AR: What is the problem at these two locations?
RYL: There are trees that create an ohel over the adjacent roads, and therefore the roads should be avoided. Again, all the maps provide alternative routes.
BLACK AND WHITE VERSUS GREY
AR: Are these not non-Jewish cemeteries?
RYL: There are two answers to that question. The simple, straightforward answer is that, yes, they are non-Jewish, but apparently there are Jewish graves there as well. The more complex answer is, that it might not make a difference.
Let me explain. Not everything in Halacha is black and white. There are many areas that need to be classified as “grey.” In other words, there are issues that are the subject of disagreement either between the Rishonim or between the Acharonim, and they were never resolved. But just because it is “grey,” does not necessarily mean that it is “white.” However, if a person does follow the lenient opinion, can he be classified as a sinner? Chas v’Shalom! He has opinions to rely on. However, how one should conduct himself is dependant on several factors: 1) His current situation, 2) how difficult it is for him to be stringent, 3) inconvenience to other people, and 4) of course, his level of yiras Shamayim.
The halacha of ohel tumas hameis of non-Jewish graves is a case in point. The Shulchan Aruch (Yoreh Deah 372:2) writes regarding tumas ohel of a non-Jew: It is proper to be careful. This expression creates a grey area in halacha. Is it absolutely forbidden for a kohein to enter the ohel of a non-Jewish grave? No. Is it absolutely permitted? The answer again is no. How much does one have to be careful? That depends on the situation and again, his yiras Shamayim.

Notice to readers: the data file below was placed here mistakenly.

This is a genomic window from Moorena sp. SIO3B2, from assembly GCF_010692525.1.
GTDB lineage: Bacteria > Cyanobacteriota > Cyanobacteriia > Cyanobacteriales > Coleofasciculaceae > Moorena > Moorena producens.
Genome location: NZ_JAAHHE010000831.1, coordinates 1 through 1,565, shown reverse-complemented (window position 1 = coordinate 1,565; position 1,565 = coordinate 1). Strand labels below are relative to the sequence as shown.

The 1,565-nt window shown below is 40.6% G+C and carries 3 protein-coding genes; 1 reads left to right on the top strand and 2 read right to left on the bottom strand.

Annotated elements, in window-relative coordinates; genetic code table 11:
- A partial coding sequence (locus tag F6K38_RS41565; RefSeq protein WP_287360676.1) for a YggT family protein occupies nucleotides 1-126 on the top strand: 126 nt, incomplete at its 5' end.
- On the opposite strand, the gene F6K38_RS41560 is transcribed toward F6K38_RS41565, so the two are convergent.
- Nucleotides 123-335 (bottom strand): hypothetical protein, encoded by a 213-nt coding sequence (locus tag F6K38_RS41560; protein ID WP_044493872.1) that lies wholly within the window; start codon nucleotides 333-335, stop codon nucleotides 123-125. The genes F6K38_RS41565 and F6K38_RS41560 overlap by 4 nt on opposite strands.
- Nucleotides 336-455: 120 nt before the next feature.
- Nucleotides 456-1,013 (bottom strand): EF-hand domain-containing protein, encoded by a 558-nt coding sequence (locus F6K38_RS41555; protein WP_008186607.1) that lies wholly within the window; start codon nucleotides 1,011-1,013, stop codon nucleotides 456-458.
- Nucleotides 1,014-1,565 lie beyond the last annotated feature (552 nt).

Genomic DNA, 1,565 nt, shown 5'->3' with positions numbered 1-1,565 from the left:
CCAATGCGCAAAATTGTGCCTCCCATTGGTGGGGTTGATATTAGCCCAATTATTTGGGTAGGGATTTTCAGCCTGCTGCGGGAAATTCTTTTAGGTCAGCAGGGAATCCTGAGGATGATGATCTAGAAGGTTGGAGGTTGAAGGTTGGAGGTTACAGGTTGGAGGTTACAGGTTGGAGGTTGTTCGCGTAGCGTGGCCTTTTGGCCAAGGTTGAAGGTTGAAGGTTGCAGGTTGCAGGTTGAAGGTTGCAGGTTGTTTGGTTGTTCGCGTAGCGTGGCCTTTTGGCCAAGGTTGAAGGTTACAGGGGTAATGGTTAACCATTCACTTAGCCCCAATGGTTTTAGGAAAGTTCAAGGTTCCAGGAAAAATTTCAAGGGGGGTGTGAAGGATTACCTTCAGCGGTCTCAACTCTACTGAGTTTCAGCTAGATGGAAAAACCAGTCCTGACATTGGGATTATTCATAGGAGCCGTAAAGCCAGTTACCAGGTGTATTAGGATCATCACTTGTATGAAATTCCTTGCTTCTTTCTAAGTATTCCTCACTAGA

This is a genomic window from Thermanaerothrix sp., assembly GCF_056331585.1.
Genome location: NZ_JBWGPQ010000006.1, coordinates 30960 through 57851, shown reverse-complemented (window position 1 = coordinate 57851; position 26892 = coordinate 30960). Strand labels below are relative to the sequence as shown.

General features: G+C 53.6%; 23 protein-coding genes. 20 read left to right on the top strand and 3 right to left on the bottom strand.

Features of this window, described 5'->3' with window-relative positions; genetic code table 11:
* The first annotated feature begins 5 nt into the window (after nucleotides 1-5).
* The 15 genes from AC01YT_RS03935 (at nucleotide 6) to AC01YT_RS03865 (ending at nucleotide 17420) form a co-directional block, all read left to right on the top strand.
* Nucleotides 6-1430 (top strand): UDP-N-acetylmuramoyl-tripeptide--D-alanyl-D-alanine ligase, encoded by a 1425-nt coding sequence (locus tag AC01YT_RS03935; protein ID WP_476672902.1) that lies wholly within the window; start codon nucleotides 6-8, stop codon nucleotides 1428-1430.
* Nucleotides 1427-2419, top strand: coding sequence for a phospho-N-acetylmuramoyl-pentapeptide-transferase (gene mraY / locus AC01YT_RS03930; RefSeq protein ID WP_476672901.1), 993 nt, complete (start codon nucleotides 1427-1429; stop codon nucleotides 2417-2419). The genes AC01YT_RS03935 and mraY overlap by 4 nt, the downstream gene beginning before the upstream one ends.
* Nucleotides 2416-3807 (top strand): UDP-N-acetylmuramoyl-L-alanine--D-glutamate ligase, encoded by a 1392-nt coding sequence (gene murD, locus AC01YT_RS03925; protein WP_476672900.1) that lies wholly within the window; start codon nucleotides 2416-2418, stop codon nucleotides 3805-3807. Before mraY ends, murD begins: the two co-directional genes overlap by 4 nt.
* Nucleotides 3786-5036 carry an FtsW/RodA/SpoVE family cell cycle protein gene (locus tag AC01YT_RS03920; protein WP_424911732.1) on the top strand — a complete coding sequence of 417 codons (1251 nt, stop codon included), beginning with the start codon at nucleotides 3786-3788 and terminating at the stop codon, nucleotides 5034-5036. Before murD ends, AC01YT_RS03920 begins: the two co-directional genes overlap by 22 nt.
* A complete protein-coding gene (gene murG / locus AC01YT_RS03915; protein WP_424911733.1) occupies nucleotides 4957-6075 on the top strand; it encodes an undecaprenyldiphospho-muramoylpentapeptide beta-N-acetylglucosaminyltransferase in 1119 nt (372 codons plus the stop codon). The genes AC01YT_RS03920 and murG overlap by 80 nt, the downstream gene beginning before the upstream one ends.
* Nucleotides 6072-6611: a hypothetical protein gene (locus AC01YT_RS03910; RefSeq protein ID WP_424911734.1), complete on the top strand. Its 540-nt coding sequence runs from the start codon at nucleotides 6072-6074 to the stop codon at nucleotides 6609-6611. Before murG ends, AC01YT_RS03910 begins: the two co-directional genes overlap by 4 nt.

Let me tell you two true stories which I heard from the protagonists that bring out this point. A kohein once asked Dayan Yitzchak Weiss zt”l if he could drive through an ohel of non-Jewish graves on the way to work, or whether he must make a detour. The Dayan answered that he should make the detour. Subsequently, the kohein found that in Minchas Yitzchak, Dayan Weiss permitted this. When he confronted the Dayan on the apparent contradiction, he answered that according to the letter of the law, it is permitted. However, is it really such a bother to make the detour?
Story number two: A kohein was driving with his wife and son late at night down a dark two-lane road in an unfamiliar area, when they came to a cemetery on the right side of the road. It was impossible to tell whether it was Jewish or not and they could see trees hanging over the cemetery and the right lane. What should they do? Is it forbidden? I cannot say that it is, but it is also not “glatt kosher.” This is an issue of yiras Shamayim.
AR: What did they do?
RYL: They got out and walked on the other side of the road until they passed the cemetery.
TRIMMING THE TREES